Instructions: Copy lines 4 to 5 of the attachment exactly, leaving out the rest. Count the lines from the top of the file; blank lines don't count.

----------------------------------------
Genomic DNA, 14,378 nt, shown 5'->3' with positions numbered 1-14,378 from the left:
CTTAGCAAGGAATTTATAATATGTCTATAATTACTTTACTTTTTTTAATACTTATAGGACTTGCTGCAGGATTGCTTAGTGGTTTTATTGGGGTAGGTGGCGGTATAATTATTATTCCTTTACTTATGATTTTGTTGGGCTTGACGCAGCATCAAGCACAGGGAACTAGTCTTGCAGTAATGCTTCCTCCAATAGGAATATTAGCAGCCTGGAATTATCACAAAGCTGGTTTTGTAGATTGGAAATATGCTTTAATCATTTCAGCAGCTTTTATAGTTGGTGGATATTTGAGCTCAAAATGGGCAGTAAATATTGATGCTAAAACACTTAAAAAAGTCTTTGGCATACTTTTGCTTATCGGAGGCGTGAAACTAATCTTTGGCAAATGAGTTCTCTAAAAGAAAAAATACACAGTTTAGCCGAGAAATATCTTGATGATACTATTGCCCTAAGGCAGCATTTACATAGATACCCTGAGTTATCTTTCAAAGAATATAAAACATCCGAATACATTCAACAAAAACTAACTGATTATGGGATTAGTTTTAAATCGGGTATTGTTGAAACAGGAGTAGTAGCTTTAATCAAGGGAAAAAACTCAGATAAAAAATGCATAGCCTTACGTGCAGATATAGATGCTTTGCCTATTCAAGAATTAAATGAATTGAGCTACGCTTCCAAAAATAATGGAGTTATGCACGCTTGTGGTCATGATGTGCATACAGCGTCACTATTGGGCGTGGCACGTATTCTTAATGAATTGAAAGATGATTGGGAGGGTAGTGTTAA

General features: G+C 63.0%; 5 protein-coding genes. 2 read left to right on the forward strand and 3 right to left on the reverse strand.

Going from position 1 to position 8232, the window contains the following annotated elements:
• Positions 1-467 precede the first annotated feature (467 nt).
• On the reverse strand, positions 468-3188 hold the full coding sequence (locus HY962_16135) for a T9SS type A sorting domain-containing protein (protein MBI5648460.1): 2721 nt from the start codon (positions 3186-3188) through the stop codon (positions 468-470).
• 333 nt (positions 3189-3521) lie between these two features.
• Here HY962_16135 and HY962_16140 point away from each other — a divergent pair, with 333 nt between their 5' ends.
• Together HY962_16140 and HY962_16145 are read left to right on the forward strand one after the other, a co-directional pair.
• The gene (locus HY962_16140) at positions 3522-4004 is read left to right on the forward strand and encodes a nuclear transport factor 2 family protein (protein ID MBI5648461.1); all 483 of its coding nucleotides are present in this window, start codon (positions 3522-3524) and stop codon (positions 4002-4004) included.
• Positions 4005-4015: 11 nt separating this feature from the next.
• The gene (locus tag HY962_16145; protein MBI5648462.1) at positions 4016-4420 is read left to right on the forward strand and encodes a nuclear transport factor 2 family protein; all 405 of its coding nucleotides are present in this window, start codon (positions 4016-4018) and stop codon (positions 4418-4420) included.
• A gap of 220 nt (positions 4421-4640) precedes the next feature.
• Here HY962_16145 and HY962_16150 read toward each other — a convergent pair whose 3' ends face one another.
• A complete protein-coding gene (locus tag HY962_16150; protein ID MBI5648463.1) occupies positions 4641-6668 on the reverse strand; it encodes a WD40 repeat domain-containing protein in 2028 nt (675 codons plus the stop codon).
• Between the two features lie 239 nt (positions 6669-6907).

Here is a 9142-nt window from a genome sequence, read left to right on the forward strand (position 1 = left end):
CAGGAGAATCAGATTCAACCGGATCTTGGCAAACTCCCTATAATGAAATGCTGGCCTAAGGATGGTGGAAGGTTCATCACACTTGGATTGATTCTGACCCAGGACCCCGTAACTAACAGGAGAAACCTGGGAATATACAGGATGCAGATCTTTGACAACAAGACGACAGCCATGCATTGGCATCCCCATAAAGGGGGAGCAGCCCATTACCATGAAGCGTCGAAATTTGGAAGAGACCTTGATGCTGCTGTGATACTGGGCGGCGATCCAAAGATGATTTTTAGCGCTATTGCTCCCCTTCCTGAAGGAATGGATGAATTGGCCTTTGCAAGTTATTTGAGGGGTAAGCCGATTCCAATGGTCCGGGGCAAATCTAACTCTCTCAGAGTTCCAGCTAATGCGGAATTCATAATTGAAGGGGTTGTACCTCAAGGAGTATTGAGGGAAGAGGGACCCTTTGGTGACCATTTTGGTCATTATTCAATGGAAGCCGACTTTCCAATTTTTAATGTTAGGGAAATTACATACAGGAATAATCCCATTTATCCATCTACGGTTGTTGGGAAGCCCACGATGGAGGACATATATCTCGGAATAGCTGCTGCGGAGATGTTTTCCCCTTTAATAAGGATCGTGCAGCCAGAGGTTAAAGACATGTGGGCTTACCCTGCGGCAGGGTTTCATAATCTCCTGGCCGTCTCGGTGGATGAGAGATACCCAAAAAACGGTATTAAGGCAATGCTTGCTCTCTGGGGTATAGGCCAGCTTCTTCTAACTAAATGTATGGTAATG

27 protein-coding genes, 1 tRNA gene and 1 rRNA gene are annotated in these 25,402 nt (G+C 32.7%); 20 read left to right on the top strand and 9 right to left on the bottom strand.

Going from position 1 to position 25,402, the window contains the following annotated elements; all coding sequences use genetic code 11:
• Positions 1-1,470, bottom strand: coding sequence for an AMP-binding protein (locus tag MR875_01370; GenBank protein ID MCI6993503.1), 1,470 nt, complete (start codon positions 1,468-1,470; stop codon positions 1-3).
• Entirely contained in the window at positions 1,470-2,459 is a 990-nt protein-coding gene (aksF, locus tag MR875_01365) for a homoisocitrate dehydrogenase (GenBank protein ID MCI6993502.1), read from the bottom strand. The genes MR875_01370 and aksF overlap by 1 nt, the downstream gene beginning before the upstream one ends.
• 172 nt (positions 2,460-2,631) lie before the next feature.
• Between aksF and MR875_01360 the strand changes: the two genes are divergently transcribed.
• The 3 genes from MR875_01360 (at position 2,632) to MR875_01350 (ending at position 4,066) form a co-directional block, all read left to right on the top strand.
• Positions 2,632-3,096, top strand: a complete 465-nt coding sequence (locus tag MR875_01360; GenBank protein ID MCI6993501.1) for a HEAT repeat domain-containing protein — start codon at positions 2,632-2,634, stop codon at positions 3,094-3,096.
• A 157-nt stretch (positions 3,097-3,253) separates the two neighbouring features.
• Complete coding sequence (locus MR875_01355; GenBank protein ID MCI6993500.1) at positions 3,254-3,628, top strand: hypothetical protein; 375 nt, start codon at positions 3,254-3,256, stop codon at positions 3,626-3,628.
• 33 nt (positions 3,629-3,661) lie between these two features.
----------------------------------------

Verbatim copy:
Going from position 1 to position 8232, the window contains the following annotated elements:
• Positions 1-467 precede the first annotated feature (467 nt).